The NFL can forget about labor strife, at least for another week.
The center of the NFL universe this weekend is in Indianapolis at the draft combine, where today’s hopefuls are trying to prove they are tomorrow’s big-timers.
The central figure at this combine is former Auburn quarterback Cameron Newton. The Heisman Trophy winner has pledged to participate in every drill, and why not? The 6-foot-6, 250-pound stud left little doubt about his physical abilities after his jaw-dropping performances that helped lead Auburn to the national title.
Now Newton enters the combine, which started Thursday and will feature the quarterback testing sometime this weekend, on the headline-turning strength of his desire to be more than a football player by becoming an entertainer and an icon.
Yes, an icon.
The absurdity of any NFL player being an icon aside, anyone who doubts Cam Newton the football player does so at his own risk at this point. In his one season with the Tigers, he almost single-handedly delivered a surprising national championship to a program that was the preseason pick to finish fourth in the SEC West.
This weekend, Newton will get the chance to dazzle NFL scouts like he did the rest of college football. The on-the-field stuff will be a breeze. The over-under line on his 40-yard-dash time has been set at 4.6 seconds. His arm strength — which was good enough to generate a 45-yard throw at Kentucky as he was diving out of bounds — is unquestioned.
How he fares in the interview process will be key. Newton successfully handled more off-the-field distractions and turmoil — regardless of whether it was self-inflicted, wholly fabricated or somewhere in between — than any college player in recent memory.
Here’s thinking the Tennessee Titans will be paying close attention to how Newton handles himself. That’s right, the Tennessee Titans. The same franchise that has been set back a decade by the failed union with quarterback Vince Young, a former college superstar who has pouted his way into NFL purgatory.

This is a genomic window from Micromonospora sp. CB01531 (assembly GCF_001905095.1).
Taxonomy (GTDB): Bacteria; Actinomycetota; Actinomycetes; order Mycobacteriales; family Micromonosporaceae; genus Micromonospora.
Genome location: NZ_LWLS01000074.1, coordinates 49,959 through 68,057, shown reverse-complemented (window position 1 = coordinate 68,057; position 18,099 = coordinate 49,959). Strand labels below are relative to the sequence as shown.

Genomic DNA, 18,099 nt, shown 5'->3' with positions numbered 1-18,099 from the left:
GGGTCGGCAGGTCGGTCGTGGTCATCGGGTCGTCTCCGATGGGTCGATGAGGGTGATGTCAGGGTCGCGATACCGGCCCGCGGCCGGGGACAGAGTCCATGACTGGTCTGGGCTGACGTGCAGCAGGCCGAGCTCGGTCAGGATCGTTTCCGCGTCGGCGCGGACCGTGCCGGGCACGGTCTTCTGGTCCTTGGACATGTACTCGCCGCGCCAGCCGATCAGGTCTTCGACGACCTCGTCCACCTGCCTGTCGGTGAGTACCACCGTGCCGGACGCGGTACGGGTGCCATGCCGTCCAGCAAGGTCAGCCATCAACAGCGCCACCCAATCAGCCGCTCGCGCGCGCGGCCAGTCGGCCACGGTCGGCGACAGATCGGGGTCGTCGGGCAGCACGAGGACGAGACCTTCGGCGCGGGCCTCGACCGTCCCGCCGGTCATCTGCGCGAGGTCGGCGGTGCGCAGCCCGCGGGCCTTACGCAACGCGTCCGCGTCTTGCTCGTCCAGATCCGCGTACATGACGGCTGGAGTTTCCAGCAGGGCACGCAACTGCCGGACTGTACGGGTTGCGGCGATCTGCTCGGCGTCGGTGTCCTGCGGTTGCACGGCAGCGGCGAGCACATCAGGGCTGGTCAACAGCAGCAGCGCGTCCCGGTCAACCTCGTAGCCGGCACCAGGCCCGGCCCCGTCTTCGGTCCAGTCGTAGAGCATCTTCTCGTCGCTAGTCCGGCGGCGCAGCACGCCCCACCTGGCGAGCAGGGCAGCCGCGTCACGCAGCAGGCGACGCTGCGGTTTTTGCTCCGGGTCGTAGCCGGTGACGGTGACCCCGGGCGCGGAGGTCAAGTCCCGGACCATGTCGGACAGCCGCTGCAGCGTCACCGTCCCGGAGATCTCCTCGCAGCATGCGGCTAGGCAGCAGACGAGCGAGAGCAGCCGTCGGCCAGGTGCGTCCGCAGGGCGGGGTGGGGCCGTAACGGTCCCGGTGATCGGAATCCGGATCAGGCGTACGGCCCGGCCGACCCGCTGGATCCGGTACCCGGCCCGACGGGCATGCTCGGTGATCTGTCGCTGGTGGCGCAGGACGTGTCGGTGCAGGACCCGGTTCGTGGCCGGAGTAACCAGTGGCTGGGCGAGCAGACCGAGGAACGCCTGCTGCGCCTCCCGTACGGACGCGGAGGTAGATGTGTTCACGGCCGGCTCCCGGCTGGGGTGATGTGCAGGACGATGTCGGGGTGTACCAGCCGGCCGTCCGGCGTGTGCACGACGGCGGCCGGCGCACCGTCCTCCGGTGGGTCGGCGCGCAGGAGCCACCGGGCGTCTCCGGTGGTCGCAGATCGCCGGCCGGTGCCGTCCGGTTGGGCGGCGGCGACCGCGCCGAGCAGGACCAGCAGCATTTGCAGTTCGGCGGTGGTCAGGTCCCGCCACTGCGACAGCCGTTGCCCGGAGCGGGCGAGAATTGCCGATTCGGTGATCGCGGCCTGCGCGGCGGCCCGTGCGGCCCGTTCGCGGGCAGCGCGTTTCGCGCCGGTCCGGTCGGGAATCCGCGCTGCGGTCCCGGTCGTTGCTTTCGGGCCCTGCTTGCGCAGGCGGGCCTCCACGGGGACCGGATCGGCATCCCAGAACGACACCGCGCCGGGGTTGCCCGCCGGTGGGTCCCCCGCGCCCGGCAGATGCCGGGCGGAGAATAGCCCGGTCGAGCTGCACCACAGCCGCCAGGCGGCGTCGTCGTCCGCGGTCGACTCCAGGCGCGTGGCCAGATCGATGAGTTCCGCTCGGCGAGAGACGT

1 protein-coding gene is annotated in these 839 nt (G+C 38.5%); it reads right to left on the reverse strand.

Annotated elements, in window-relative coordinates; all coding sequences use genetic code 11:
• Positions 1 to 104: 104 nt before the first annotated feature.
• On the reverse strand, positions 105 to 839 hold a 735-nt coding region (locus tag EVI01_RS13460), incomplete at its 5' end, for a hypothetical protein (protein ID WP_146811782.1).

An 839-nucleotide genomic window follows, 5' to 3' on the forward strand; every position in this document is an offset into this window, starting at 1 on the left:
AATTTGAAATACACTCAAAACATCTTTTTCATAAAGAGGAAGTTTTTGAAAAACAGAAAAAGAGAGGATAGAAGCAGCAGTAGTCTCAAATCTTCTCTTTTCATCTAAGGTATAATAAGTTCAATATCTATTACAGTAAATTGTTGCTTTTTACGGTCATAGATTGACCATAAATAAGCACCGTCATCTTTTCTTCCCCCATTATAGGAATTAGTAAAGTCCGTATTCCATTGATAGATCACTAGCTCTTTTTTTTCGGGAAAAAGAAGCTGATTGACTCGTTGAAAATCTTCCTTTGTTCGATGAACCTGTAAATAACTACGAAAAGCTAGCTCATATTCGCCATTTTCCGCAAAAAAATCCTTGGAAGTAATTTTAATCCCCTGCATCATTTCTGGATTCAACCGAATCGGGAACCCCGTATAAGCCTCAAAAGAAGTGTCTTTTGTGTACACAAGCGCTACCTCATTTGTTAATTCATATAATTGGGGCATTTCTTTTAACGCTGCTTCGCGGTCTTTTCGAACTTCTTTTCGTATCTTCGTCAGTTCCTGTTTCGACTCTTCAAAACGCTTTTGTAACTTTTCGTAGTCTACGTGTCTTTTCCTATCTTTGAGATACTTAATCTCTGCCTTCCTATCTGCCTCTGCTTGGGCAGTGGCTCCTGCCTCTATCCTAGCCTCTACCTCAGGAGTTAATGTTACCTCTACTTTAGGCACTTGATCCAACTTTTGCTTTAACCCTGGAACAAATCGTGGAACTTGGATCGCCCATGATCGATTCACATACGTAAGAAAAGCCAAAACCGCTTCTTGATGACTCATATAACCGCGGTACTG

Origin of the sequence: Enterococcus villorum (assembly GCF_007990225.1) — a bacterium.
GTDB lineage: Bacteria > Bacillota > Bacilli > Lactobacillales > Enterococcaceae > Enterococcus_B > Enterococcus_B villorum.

Each is an elite athlete, but to compare Young and Newton is paramount to admitting you did not watch Auburn play this year. Young’s elongated delivery and short-armed motion would make junior high quarterbacks wince. Newton’s throwing mechanics are flawless.
In fact, Newton’s workouts have been so impressive that draft analysts believe he won’t be around when the Titans pick eighth in the first round.
This is not to say Newton is a sure-fire star. When it comes to first-round picks on quarterbacks there are as many duds as studs. It’s the ultimate conundrum for NFL general managers: You have to have a productive quarterback to win, but a first-round pick wasted on a quarterback bust is the scarlet letter of front-office sins.
So Newton’s potential appears limitless, and there are three undeniable themes that make the Titans seem like his future home.
First, Young’s rocky tenure in Nashville aside, this franchise has had more success with black quarterbacks than any other. Warren Moon and Steve McNair were pictures of stability and success for the Titans and the Houston Oliers before the club moved.
Second, no team in the NFL has more pressing quarterback issues than the Titans. Sure, the Browns and the Panthers and the 49ers may have quarterback situations as bad, but the Titans are right there in the mix.
Third, the Titans obviously value loyalty as much as any franchise in all of sports. Follow along:
Former head coach Jeff Fisher had 16 full seasons despite winning all of five playoff games.
His replacement, Mike Munchak, has been in the NFL for almost three decades and has worked only for Titans owner Bud Adams. Munchak had as much head coaching experience as your cat before last month, but Adams handed him one of only 32 spots at the head table.
Munchak replaced his two coordinators, turning to Jerry Gray to run his defense and Chris Palmer to guide the offense. Want to know what common stop on Gray’s and Palmer’s resumes jumps out? They each previously had worked in Adams’ organization.
Connecting the loyalty dots, Newton’s predraft counselor is none other than Moon. Yep, that Warren Moon, whom Adams lured from the CFL with a then-record contract to quarterback the Oilers on his way to the Hall of Fame.
Not so strangely, the only significant hire Munchak has made to this point who does not have previous experience in the Adams family is new defensive line coach Tracy Rocker.
Rocker, like Newton, was at Auburn last fall.
Jay was named the Sports Editor of the Times Free Press in 2003 and started with the newspaper in May 2002 as the Deputy Sports Editor. He was born and raised in Smyrna, Ga., and graduated from Auburn University before starting his newspaper career in 1997 with the Newnan (Ga.) Times Herald. Stops in Clayton and Henry counties in Georgia and two years as the Sports Editor of the Marietta (Ga.) Daily Journal preceded Jay’s ...